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Simon Laks studied mathematics in Vilnius before studying harmony, counterpoint and composition at the conservatory in Warsaw, his home town * left Poland in 1926, 1927–29 studied at Paris conservatory under Paul Vidal und Henri Rabaud * played the violin in cafés, on an ocean steamer, accompanied silent films and worked as a music teacher * key person in the association of young Polish musicians in Paris * awards and performances of early works as: Blues symphonique, Wind Quintet, String Quartet No.2 (all lost now), Cello Sonata; cooperation with the singer Tola Korian for whom he wrote numerous songs * 1941 arrested and interned in the camp of Pithiviers near Orléans, deported to Auschwitz II in July 1942 * survived the camp as a member and, later on, arranger and conductor of the camp orchestra * deportation to Dachau in October 1944 * returned to Paris after the liberation in spring 1945 * published memories of his time spent in the concentration camp as Musiques d’un autre monde in 1948 (revised Polish ed. 1979, English ed. 1989, French ed. 1991, German ed. 1998) * resumed composition, including film music under a pseudonym, while at the same time working on linguistic problems and a theory of subtitling films * almost abandoned composition after the Six-Day War in 1967, took up work as a translator and publicist * Simon Laks’ musical style is close to the École de Paris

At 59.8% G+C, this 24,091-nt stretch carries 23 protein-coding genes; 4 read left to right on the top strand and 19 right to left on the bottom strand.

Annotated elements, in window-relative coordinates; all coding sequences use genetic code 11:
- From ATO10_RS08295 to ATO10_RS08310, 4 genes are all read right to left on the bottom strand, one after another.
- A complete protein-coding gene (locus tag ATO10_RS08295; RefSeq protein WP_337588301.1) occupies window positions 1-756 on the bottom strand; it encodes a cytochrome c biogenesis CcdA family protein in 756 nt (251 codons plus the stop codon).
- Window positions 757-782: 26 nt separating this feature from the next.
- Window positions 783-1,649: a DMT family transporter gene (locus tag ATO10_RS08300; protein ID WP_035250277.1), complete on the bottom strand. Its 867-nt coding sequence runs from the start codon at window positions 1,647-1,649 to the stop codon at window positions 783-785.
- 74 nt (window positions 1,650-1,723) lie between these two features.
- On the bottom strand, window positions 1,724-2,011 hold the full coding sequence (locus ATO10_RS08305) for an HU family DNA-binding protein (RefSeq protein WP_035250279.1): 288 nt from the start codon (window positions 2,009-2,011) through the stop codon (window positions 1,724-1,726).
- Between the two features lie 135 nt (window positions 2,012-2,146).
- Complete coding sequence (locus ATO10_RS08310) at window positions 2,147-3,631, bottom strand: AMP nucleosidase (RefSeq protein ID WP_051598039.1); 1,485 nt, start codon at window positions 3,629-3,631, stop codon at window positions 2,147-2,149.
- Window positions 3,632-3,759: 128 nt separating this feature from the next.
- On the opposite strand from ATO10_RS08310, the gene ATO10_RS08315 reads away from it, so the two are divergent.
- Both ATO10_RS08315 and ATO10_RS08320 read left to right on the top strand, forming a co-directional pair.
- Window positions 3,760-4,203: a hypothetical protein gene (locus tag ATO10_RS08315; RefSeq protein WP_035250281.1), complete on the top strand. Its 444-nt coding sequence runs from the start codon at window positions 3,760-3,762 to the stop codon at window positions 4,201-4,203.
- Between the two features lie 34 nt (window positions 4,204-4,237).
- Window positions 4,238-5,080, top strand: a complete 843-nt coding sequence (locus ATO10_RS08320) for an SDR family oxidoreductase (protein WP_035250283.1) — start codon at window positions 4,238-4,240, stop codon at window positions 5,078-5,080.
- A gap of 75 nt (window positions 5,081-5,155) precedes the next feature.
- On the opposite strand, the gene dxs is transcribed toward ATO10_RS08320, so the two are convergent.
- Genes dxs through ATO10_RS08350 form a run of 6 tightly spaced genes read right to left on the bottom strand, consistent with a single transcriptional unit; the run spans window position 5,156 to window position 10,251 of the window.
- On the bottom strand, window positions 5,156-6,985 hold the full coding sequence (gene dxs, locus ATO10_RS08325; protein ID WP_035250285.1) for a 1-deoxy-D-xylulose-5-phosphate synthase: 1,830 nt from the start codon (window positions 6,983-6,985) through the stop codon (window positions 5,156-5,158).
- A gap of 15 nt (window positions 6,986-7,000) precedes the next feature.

Works by Simon Laks include
Huit chants populaires juifs (1947) for soprano or tenor and piano
String Quartet No.3 (1945)
Sinfonietta (1936) for string orchestra
Poème (1954) for violin and orchestra
L’Hirondelle inattendue (1965) Opéra-bouffe in one act
Symphony for strings (1964)

"The range and quality of Laks’ work really struck me. The strength and fluency of his ideas, the variety of mood he brings to every work, the brilliance of his scoring. I can honestly say there is not a single work that fails to give pleasure." — Simon Wynberg, ARC ENSEMBLE Toronto

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